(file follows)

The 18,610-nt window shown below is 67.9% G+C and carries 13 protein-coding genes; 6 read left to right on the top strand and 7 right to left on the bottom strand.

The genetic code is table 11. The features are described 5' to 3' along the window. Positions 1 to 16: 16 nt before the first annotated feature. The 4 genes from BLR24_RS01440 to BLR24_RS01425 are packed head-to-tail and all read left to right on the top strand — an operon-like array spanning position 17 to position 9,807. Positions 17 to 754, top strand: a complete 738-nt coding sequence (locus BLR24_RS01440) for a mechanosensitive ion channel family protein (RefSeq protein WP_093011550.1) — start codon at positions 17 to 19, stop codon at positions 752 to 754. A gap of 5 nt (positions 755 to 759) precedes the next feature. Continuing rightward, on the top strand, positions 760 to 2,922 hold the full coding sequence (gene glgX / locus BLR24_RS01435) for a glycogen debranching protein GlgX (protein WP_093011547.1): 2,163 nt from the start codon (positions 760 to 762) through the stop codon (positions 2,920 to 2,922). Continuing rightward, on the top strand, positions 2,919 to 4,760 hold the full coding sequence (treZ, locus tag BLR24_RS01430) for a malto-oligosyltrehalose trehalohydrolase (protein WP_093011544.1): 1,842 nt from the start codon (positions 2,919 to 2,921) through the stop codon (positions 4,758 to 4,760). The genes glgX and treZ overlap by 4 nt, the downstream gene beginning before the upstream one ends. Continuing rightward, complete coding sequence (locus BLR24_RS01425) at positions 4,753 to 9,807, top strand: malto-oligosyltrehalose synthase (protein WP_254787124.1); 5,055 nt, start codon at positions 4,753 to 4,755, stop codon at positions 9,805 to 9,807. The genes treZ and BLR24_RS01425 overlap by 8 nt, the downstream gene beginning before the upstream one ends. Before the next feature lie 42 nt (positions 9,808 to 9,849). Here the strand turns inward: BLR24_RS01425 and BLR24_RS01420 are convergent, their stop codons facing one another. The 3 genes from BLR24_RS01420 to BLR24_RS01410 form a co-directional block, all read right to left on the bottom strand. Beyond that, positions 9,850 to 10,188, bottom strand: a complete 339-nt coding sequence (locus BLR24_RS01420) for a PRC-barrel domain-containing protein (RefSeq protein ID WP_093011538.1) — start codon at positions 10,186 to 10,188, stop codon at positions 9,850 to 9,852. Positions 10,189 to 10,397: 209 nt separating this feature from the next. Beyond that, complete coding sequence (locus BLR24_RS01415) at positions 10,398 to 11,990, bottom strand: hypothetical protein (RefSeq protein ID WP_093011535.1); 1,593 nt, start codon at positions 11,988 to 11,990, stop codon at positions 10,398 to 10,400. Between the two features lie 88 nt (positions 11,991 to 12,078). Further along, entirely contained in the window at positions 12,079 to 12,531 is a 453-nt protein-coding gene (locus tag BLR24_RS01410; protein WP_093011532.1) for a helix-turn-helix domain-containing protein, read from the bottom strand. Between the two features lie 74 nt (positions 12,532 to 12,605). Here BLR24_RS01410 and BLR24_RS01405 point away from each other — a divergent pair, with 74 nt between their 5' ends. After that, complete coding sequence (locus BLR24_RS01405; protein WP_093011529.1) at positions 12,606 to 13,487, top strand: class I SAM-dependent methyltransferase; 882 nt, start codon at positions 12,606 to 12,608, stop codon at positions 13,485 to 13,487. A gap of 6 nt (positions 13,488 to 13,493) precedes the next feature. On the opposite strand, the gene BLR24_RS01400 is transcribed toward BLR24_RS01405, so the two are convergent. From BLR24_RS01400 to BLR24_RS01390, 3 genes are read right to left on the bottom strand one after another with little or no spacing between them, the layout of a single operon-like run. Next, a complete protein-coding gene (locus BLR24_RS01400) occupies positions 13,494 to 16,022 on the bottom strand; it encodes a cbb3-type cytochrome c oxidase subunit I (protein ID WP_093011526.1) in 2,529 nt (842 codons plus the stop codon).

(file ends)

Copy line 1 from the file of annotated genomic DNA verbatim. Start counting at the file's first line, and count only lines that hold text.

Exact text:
The 18,610-nt window shown below is 67.9% G+C and carries 13 protein-coding genes; 6 read left to right on the top strand and 7 right to left on the bottom strand.